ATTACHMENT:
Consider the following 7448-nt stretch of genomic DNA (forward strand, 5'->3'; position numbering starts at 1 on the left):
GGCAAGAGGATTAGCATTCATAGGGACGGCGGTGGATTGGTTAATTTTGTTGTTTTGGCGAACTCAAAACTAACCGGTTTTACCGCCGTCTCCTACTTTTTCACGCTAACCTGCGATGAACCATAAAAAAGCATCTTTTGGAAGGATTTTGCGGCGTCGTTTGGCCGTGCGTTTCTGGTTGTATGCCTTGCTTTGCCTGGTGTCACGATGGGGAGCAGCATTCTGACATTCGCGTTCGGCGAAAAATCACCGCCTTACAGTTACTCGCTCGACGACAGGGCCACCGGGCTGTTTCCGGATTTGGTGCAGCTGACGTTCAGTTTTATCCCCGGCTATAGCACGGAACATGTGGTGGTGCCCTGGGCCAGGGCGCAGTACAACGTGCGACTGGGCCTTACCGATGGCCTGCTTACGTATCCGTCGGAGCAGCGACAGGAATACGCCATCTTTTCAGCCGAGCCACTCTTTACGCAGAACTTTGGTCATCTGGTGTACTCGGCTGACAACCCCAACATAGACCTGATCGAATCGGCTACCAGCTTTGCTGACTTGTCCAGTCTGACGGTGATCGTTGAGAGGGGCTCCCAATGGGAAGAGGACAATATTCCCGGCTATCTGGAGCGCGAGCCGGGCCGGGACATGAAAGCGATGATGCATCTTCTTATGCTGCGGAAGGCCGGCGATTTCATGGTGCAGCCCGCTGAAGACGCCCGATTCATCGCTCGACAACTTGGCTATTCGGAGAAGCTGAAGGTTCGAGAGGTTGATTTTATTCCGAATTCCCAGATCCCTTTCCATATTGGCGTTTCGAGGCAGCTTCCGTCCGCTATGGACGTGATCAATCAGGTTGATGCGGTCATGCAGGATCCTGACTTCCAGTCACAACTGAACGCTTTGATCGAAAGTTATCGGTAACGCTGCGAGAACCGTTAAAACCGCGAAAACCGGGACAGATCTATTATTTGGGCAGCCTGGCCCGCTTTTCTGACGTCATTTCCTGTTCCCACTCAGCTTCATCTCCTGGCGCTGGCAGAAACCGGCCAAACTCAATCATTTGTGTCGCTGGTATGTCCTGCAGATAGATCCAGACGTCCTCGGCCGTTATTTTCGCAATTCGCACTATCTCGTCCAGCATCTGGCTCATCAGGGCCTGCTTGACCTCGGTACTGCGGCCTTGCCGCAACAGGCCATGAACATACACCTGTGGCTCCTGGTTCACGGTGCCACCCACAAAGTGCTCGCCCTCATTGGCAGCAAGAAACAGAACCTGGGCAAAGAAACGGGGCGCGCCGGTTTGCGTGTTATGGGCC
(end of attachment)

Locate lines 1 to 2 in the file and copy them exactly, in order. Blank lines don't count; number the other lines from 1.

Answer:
Consider the following 7448-nt stretch of genomic DNA (forward strand, 5'->3'; position numbering starts at 1 on the left):
GGCAAGAGGATTAGCATTCATAGGGACGGCGGTGGATTGGTTAATTTTGTTGTTTTGGCGAACTCAAAACTAACCGGTTTTACCGCCGTCTCCTACTTTTTCACGCTAACCTGCGATGAACCATAAAAAAGCATCTTTTGGAAGGATTTTGCGGCGTCGTTTGGCCGTGCGTTTCTGGTTGTATGCCTTGCTTTGCCTGGTGTCACGATGGGGAGCAGCATTCTGACATTCGCGTTCGGCGAAAAATCACCGCCTTACAGTTACTCGCTCGACGACAGGGCCACCGGGCTGTTTCCGGATTTGGTGCAGCTGACGTTCAGTTTTATCCCCGGCTATAGCACGGAACATGTGGTGGTGCCCTGGGCCAGGGCGCAGTACAACGTGCGACTGGGCCTTACCGATGGCCTGCTTACGTATCCGTCGGAGCAGCGACAGGAATACGCCATCTTTTCAGCCGAGCCACTCTTTACGCAGAACTTTGGTCATCTGGTGTACTCGGCTGACAACCCCAACATAGACCTGATCGAATCGGCTACCAGCTTTGCTGACTTGTCCAGTCTGACGGTGATCGTTGAGAGGGGCTCCCAATGGGAAGAGGACAATATTCCCGGCTATCTGGAGCGCGAGCCGGGCCGGGACATGAAAGCGATGATGCATCTTCTTATGCTGCGGAAGGCCGGCGATTTCATGGTGCAGCCCGCTGAAGACGCCCGATTCATCGCTCGACAACTTGGCTATTCGGAGAAGCTGAAGGTTCGAGAGGTTGATTTTATTCCGAATTCCCAGATCCCTTTCCATATTGGCGTTTCGAGGCAGCTTCCGTCCGCTATGGACGTGATCAATCAGGTTGATGCGGTCATGCAGGATCCTGACTTCCAGTCACAACTGAACGCTTTGATCGAAAGTTATCGGTAACGCTGCGAGAACCGTTAAAACCGCGAAAACCGGGACAGATCTATTATTTGGGCAGCCTGGCCCGCTTTTCTGACGTCATTTCCTGTTCCCACTCAGCTTCATCTCCTGGCGCTGGCAGAAACCGGCCAAACTCAATCATTTGTGTCGCTGGTATGTCCTGCAGATAGATCCAGACGTCCTCGGCCGTTATTTTCGCAATTCGCACTATCTCGTCCAGCATCTGGCTCATCAGGGCCTGCTTGACCTCGGTACTGCGGCCTTGCCGCAACAGGCCATGAACATACACCTGTGGCTCCTGGTTCACGGTGCCACCCACAAAGTGCTCGCCCTCATTGGCAGCAAGAAACAGAACCTGGGCAAAGAAACGGGGCGCGCCGGTTTGCGTGTTATGGGCC